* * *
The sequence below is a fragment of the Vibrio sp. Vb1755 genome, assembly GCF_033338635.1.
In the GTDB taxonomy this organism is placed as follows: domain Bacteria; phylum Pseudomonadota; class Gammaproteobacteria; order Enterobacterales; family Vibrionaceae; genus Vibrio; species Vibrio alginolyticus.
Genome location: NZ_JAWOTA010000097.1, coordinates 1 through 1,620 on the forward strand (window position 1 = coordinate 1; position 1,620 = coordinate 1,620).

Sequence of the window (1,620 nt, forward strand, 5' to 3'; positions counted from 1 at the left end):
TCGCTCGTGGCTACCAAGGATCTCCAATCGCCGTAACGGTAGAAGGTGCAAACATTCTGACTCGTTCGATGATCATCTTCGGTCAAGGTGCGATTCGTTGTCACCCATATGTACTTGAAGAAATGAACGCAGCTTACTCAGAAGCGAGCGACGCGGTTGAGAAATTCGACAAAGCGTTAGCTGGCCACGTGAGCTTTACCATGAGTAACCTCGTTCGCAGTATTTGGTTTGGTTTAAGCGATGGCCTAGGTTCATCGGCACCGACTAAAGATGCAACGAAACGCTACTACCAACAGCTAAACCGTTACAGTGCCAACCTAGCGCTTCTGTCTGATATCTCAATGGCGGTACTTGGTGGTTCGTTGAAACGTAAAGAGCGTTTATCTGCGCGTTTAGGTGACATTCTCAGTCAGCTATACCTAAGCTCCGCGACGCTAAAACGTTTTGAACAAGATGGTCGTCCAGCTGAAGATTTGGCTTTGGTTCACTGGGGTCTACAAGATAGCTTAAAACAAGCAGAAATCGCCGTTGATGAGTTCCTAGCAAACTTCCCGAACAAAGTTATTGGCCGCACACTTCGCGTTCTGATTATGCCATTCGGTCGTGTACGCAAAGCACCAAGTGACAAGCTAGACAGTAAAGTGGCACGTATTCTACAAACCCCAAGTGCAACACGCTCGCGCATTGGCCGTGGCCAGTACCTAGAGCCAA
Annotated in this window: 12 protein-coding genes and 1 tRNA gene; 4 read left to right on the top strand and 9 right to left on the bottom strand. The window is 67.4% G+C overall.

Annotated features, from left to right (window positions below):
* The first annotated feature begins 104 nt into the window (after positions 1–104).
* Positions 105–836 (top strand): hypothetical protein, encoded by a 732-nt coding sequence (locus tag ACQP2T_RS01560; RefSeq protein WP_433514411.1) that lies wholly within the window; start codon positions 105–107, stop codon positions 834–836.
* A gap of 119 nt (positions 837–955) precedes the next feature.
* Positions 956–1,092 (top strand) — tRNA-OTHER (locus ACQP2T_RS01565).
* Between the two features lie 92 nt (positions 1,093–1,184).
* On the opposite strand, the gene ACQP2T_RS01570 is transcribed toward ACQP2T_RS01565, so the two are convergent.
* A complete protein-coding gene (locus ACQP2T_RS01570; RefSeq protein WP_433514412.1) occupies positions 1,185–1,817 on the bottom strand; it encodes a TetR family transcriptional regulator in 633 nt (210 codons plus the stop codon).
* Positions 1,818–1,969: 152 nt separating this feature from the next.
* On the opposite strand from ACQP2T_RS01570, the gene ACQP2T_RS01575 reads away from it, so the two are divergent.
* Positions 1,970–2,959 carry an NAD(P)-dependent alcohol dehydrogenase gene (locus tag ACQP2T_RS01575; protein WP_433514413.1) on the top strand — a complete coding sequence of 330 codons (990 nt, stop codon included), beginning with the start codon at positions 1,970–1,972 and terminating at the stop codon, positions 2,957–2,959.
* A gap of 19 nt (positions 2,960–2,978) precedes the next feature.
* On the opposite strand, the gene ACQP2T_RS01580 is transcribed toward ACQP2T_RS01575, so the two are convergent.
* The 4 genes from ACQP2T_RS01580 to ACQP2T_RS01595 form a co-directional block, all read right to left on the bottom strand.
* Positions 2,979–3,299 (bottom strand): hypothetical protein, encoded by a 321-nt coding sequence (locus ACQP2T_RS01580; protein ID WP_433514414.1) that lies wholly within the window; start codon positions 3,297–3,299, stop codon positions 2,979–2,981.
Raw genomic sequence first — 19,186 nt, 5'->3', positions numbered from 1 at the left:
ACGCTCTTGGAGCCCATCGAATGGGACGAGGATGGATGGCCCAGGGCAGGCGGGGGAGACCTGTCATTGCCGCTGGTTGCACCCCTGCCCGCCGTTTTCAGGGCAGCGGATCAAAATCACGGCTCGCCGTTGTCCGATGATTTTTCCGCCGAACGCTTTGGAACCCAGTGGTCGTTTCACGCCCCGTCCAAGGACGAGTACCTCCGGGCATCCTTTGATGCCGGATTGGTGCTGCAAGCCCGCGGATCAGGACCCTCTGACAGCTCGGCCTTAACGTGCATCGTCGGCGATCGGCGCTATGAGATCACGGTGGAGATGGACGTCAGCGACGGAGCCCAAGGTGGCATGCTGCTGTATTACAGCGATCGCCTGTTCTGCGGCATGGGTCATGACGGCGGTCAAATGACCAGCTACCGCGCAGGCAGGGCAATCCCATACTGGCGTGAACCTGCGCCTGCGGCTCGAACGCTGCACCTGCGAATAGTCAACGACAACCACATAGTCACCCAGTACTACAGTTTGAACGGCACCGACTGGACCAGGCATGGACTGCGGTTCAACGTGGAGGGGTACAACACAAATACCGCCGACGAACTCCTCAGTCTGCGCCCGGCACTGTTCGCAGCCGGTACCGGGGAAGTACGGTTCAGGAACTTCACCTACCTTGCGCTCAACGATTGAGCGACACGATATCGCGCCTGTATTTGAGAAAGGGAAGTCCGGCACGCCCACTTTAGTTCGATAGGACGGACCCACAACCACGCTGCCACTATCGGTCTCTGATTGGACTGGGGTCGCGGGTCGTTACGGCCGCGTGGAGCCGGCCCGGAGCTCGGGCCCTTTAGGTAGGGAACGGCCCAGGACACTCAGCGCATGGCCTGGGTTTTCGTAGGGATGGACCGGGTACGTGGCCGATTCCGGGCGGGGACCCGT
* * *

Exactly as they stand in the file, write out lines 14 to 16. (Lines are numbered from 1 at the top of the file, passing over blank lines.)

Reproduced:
* A complete protein-coding gene (locus ACQP2T_RS01570; RefSeq protein WP_433514412.1) occupies positions 1,185–1,817 on the bottom strand; it encodes a TetR family transcriptional regulator in 633 nt (210 codons plus the stop codon).
* Positions 1,818–1,969: 152 nt separating this feature from the next.
* On the opposite strand from ACQP2T_RS01570, the gene ACQP2T_RS01575 reads away from it, so the two are divergent.